Impact of different levels of supervision on the recovery of severely malnourished children treated by community health workers in Mali

Publikation: Bidrag til tidsskriftTidsskriftartikelForskningfagfællebedømt


  • Pilar Charle-Cuéllar
  • Noemí López-Ejeda
  • Mamadou Traore
  • Adama Balla Coulibaly
  • Aly Landouré
  • Fatou Diawara
  • Magloire Bunkembo
  • Antonio Vargas
  • Ruth Gil
  • Briend, André

Background: The Ministry of Health in Mali included the treatment of severe acute malnutrition (SAM) into the package of activities of the integrated community case management (iCCM). This paper evaluates the most effective model of supervision for treating SAM using community health workers (CHWs). 

Methods: This study was a prospective non-randomized community intervention trial with two intervention groups and one control group with different levels of supervision. It was conducted in three districts in rural areas of the Kayes Region. In the high supervision group, CHWs received supportive supervision for the iCCM package and nutrition-specific supervision. In the light supervision group, CHWs received supportive supervision based on the iCCM package. The control group had no specific supervision.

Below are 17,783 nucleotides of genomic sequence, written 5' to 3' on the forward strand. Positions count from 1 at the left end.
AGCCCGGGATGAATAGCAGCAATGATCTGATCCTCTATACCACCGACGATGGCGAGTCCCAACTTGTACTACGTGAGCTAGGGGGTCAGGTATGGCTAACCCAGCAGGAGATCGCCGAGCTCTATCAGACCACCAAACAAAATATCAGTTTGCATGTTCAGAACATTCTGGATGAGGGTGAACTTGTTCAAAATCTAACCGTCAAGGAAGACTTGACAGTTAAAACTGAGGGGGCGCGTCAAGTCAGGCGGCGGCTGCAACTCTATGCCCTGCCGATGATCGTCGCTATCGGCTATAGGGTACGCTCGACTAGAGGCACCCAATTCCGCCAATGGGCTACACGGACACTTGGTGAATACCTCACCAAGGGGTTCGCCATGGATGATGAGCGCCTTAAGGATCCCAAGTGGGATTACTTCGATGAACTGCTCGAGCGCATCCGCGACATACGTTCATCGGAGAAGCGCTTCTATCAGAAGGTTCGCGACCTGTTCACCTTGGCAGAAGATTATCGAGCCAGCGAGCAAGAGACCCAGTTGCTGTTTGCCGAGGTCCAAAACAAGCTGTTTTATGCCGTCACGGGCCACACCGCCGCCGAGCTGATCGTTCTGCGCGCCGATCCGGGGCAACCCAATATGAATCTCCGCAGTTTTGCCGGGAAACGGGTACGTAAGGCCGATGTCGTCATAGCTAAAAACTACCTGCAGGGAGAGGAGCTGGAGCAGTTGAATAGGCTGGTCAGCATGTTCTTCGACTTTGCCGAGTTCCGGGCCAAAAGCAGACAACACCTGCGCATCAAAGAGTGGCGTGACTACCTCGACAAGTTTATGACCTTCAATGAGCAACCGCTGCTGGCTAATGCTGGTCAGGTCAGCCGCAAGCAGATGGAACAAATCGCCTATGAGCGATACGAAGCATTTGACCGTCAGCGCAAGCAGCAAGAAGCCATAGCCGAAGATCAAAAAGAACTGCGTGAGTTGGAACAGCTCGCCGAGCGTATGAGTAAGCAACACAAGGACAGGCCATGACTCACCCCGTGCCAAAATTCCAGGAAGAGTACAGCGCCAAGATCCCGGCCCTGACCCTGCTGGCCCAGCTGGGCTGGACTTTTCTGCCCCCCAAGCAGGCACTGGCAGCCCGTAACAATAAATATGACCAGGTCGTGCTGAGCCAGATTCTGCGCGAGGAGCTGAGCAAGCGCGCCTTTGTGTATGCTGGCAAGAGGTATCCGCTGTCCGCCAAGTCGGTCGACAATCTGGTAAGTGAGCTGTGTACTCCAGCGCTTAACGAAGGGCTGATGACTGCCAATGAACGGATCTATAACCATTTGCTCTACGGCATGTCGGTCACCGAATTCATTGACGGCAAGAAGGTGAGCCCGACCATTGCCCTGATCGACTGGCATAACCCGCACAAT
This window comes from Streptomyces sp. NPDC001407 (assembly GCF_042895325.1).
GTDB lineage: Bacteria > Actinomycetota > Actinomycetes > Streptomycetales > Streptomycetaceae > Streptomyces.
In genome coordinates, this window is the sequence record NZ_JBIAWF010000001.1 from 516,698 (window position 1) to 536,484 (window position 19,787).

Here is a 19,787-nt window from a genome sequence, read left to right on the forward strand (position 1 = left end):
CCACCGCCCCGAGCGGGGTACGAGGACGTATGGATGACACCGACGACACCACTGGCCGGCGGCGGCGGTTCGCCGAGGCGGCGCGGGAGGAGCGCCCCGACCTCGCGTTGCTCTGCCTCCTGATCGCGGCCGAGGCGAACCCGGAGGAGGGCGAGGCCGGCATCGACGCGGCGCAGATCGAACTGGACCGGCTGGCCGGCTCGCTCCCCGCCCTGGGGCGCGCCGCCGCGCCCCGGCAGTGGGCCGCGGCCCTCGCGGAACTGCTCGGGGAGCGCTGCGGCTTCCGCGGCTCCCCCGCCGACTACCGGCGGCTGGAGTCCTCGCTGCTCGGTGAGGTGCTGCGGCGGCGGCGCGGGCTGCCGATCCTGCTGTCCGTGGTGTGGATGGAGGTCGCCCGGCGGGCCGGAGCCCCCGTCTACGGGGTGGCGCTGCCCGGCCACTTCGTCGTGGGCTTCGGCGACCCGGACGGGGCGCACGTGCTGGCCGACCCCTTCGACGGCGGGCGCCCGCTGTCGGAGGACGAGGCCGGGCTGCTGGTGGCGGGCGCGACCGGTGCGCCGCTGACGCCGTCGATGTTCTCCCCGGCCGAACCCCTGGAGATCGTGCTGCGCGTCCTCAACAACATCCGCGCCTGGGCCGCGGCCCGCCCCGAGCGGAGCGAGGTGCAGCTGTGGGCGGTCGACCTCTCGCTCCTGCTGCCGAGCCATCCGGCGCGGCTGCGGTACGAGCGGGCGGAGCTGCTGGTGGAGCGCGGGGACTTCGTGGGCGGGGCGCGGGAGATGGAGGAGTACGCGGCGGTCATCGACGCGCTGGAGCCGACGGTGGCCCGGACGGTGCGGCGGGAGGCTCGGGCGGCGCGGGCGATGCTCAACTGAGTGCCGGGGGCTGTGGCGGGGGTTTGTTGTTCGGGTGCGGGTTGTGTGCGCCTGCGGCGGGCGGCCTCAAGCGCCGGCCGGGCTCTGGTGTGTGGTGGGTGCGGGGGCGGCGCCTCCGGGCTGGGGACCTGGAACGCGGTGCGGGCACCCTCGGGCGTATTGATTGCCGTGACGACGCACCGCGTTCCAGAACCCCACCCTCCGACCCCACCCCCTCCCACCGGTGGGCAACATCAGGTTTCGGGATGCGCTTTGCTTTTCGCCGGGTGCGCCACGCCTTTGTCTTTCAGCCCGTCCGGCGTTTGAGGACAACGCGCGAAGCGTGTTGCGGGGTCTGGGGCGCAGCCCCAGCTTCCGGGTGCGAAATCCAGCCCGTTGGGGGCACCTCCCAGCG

Results: A total of 6112 children aged 6-59 months with SAM without medical complications were included in the study. The proportion of cured children was 81.4% in those treated by CHWs in the high supervision group, 86.2% in the light supervision group, and 66.9% in the control group. Children treated by the CHWs who received some supervision had better outcomes than those treated by unsupervised CHWs (p < 0.001). There was no difference between areas with light and high supervision, although those with high supervision performed better in most of the tasks analyzed. 

Conclusions: Public policies in low-income countries should be adapted, and their model of supervision of CHWs for SAM treatment in the community should be evaluated.

Udgave nummer2
Antal sider14
StatusUdgivet - 2021

Bibliografisk note

CURIS 2021 NEXS 050

ID: 256269729